‘Tying-up’ linked to genetics, training and feeding

Incorrect breed selection, training and feeding can lead to muscle pain and cramping in competition horses, says Dr Mac.

‘Tying-up’ linked to genetics, training and feeding
Tying-up, also known as Monday morning sickness, is a condition in which the muscles running over the hindquarter of the horse tightens up, causing severe cramping.
Photo: Wikimedia Commons
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Most riders have heard about ‘Monday morning sickness’, ‘tying-up syndrome’ and polysaccharide storage myopathy in horses. Tying-up, also known as exertional rhabdomyolysis, is a condition that causes muscles running over the hindquarters to tighten and cramp up.

Recent studies have highlighted links to training and feeding strategies in racehorses that can also be applied to preventing tying-up in sport horses.

Muscle types
There are three types of muscles in humans and animals. Smooth muscles control contractions in the stomach, intestines and bladder.

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Cardiac muscles contract the heart regularly and automatically in order to keep the venous and arterial blood pumping steadily throughout body.

Skeletal muscles connect to bones and joints. They require a good oxygen supply as they’re responsible for both slow and rapid movement.

In human and equine athletes alike, there are two kinds of skeletal muscle fibres: the so-called slow-twitch (type 1), which provide strength and endurance; and the fast-twitch (type 2A and 2B), which are used for high speed for short durations.

Type 1 development is needed in draught, cross-country and endurance horses, while type 2 development is more useful for showjumpers and racehorses.

There is also a difference between type 2A and 2B muscle fibres. The former influence rapid and powerful muscle contractions over a short period. They are predominantly found in Thoroughbred horses that win ‘sprint’ races, as well as Quarter Horses that run fast over a short distance. Type 2B muscle fibres are found in ‘stayers’ (horses that run longer-distance races).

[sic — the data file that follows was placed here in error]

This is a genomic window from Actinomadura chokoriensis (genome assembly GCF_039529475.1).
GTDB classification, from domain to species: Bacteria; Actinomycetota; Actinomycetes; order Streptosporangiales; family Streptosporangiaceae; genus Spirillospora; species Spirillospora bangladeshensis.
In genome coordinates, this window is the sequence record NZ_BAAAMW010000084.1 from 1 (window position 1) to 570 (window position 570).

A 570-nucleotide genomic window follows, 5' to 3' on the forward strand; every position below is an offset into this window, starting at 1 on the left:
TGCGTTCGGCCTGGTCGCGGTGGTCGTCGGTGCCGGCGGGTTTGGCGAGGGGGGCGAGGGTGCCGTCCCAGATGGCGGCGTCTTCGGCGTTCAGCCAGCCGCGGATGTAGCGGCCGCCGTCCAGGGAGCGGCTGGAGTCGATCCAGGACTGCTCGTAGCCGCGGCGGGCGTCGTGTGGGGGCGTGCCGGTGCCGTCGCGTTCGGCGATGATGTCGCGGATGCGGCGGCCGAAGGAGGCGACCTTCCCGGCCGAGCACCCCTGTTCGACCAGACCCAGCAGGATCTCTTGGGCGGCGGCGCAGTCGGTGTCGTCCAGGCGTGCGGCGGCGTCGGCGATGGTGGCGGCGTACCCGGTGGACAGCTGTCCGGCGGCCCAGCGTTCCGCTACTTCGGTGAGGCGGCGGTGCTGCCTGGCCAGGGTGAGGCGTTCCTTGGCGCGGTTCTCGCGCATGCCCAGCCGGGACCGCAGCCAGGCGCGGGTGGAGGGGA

The proportion of each kind of muscle fibre is inherited. Thus it is better to purchase a registered sporting or racehorse to minimise muscle damage and tying-up.

Muscle damage leading to tying-up can result from using the wrong breed for a particular discipline. It can also be a consequence of insufficient warming up before exercise; incorrect or overtraining; riding unfit horses; or extreme weather conditions.

Diet is another factor: a high-starch diet with insufficient fibre can increase lactic acid, or cause an antioxidant deficiency. Excessive sweating, resulting in dehydration, can also precipitate muscle-fibre damage.

Myoglobin is a protein found in muscle fibres that, like haemoglobin, can store and release oxygen. During extended, strenuous or rapid exercise which results in damage to muscle cells, myoglobin can be released into the blood. This impairs the oxygen supply to muscles, resulting in inflammation (myositis).

One of the indicators that can be monitored in blood to estimate the level of muscle damage is an enzyme called creatine kinase. In severe cases, the myoglobin in the bloodstream will make both the serum and urine dark red in colour, and will lead to fatal kidney failure.

Warning signs and prevention
Early signs include a shortened or uneven stride, involuntary muscle twitching, and pain upon palpation of the hindleg muscles and the back. In addition, rectal temperature, respiration and heart rate are raised.

Prevention involves not only selection of the correct breed and bloodline for a particular discipline, but also a well-organised and methodical exercise programme for sport horses.

Training and feeding should be systematically adapted to reach an ideal level. Depending on the discipline, this can be achieved by correctly designing the frequency, intensity and duration of the exercise programme. This is important not only for building muscles, but also for maintaining the blood flow needed for oxygenation to prevent myositis, especially in racing, endurance, showjumping and eventing horses.

Dr Mac is an academic, a practising equine veterinarian, and a stud owner.